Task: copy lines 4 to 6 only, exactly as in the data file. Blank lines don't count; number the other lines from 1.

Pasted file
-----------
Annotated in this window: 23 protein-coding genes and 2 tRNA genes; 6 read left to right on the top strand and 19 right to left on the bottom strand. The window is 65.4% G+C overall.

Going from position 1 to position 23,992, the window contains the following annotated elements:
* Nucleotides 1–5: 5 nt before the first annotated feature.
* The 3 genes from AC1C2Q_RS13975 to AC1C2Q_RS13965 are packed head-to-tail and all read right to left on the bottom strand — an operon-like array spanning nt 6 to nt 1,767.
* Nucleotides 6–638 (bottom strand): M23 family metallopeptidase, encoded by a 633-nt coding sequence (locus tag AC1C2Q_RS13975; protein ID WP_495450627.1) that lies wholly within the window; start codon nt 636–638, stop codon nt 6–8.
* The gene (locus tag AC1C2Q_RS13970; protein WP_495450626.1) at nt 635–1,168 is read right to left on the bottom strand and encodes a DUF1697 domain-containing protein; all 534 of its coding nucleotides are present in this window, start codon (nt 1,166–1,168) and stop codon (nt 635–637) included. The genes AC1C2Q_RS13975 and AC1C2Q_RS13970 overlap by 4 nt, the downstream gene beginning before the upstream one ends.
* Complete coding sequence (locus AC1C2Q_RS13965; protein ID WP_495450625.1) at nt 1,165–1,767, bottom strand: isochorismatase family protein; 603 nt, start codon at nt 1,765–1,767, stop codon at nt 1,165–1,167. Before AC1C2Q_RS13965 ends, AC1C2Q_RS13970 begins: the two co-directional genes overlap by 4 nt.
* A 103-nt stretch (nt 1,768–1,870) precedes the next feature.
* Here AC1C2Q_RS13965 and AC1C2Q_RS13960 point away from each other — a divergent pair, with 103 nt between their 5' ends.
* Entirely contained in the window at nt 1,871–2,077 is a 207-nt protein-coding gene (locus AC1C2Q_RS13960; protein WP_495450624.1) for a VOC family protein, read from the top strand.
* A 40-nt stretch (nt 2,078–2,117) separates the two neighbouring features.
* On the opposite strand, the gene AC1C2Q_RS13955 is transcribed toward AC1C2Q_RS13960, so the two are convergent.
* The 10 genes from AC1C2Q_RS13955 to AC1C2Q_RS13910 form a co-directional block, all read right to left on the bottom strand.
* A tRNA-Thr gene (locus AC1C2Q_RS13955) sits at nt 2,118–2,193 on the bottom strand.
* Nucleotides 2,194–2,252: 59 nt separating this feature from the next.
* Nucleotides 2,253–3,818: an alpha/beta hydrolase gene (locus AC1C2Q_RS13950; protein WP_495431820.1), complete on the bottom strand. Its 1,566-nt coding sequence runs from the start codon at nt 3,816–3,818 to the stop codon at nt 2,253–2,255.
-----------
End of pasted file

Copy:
* The 3 genes from AC1C2Q_RS13975 to AC1C2Q_RS13965 are packed head-to-tail and all read right to left on the bottom strand — an operon-like array spanning nt 6 to nt 1,767.
* Nucleotides 6–638 (bottom strand): M23 family metallopeptidase, encoded by a 633-nt coding sequence (locus tag AC1C2Q_RS13975; protein ID WP_495450627.1) that lies wholly within the window; start codon nt 636–638, stop codon nt 6–8.
* The gene (locus tag AC1C2Q_RS13970; protein WP_495450626.1) at nt 635–1,168 is read right to left on the bottom strand and encodes a DUF1697 domain-containing protein; all 534 of its coding nucleotides are present in this window, start codon (nt 1,166–1,168) and stop codon (nt 635–637) included. The genes AC1C2Q_RS13975 and AC1C2Q_RS13970 overlap by 4 nt, the downstream gene beginning before the upstream one ends.